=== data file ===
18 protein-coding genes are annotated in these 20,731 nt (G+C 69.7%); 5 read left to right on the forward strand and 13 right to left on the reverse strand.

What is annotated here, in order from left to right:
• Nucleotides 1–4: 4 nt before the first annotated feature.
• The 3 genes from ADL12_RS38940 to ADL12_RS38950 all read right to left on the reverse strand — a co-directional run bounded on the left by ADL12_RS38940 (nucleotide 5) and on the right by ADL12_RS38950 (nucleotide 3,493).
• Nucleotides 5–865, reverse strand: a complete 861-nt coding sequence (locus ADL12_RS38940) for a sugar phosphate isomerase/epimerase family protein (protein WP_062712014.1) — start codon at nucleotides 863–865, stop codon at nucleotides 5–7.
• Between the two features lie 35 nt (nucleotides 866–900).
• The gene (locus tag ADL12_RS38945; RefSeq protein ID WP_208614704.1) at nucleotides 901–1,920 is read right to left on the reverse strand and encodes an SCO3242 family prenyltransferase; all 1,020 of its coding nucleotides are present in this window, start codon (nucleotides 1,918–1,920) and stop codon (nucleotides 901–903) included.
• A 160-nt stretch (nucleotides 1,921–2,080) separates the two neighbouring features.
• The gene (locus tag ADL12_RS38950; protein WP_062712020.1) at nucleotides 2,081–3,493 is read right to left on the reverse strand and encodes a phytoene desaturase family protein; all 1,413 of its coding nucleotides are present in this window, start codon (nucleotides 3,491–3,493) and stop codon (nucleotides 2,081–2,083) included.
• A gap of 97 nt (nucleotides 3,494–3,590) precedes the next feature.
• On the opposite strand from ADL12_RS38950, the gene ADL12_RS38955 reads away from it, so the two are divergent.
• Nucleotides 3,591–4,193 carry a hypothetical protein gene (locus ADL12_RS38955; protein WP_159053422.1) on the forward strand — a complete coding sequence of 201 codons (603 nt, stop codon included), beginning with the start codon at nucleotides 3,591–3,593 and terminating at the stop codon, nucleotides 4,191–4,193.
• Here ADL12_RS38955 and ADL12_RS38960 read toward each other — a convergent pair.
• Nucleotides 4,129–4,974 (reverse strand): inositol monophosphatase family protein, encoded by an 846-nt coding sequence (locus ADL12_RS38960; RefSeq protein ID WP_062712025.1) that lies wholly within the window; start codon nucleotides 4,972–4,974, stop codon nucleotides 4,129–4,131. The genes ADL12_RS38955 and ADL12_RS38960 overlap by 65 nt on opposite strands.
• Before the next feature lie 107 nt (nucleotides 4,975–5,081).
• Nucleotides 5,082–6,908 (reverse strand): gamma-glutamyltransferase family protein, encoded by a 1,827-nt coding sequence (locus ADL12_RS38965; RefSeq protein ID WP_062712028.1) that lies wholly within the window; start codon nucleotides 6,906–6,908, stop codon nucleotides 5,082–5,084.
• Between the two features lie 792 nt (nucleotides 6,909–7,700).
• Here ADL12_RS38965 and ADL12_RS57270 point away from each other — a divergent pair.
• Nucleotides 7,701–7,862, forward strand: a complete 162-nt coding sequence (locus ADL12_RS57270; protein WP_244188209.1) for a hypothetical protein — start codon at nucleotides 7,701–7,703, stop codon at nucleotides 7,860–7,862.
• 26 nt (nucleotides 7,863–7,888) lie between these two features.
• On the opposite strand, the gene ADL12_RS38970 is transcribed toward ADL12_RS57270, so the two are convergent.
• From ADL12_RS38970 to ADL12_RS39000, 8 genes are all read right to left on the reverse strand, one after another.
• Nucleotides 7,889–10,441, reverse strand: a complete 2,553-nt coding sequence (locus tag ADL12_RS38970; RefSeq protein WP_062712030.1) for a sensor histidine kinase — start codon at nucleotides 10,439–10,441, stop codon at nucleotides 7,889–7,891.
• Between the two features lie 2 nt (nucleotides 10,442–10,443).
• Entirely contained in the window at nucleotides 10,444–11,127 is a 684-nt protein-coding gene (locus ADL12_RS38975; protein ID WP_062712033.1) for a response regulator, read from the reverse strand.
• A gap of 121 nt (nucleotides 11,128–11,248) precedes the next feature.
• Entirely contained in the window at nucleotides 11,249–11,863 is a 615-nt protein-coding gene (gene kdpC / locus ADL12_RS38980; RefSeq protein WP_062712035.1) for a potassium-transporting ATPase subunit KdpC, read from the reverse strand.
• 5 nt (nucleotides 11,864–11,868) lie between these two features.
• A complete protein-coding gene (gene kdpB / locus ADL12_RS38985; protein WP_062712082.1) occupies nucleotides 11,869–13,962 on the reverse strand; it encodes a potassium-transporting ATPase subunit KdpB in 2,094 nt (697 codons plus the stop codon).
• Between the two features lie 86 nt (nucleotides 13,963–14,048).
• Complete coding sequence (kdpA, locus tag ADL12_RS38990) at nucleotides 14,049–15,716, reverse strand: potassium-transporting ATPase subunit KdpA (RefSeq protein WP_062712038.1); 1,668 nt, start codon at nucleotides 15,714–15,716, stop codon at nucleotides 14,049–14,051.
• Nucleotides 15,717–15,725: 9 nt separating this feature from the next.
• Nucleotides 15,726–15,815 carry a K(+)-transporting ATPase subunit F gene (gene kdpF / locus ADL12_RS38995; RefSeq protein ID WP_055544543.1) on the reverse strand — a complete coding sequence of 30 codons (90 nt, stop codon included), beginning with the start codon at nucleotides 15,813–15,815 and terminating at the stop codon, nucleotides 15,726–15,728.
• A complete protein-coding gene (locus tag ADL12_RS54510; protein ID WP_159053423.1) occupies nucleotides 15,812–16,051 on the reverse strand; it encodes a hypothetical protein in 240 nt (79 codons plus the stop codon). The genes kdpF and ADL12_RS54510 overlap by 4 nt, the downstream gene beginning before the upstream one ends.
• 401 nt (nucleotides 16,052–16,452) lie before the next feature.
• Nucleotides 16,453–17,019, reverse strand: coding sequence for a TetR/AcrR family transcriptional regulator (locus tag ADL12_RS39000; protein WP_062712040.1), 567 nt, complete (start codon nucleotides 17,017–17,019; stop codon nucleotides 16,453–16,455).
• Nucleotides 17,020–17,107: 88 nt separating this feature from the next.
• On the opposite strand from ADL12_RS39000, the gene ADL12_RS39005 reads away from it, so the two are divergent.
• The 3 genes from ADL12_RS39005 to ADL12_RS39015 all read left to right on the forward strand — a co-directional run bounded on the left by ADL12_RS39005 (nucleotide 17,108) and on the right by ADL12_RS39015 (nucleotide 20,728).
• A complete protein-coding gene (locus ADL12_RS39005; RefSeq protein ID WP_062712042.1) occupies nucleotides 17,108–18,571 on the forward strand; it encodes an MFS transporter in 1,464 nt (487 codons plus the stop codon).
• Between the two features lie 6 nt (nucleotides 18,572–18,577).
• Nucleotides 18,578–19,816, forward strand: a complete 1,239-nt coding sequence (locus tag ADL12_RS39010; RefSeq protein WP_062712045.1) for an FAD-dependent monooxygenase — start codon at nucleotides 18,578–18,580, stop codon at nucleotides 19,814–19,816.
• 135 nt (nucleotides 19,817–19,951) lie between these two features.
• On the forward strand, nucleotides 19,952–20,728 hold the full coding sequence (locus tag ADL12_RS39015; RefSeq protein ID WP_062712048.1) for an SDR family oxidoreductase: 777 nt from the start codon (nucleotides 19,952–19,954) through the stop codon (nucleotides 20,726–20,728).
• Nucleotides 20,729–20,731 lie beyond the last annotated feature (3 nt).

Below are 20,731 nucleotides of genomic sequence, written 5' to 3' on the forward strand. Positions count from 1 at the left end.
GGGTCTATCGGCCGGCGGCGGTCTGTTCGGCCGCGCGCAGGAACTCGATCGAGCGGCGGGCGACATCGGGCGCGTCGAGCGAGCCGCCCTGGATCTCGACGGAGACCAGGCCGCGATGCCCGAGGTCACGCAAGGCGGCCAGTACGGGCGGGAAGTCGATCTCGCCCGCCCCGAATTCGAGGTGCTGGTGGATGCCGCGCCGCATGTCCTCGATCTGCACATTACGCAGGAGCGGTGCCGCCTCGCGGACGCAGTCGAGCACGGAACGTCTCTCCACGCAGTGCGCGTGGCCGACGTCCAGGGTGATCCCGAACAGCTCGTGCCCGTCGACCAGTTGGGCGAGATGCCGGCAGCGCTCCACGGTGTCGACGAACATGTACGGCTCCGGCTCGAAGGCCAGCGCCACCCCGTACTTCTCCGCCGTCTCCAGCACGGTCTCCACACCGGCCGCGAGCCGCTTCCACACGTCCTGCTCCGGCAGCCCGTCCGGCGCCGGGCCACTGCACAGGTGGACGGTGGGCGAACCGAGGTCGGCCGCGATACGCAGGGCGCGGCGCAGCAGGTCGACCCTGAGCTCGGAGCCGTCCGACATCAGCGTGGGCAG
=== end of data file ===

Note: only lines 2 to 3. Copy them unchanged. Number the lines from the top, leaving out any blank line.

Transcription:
What is annotated here, in order from left to right:
• Nucleotides 1–4: 4 nt before the first annotated feature.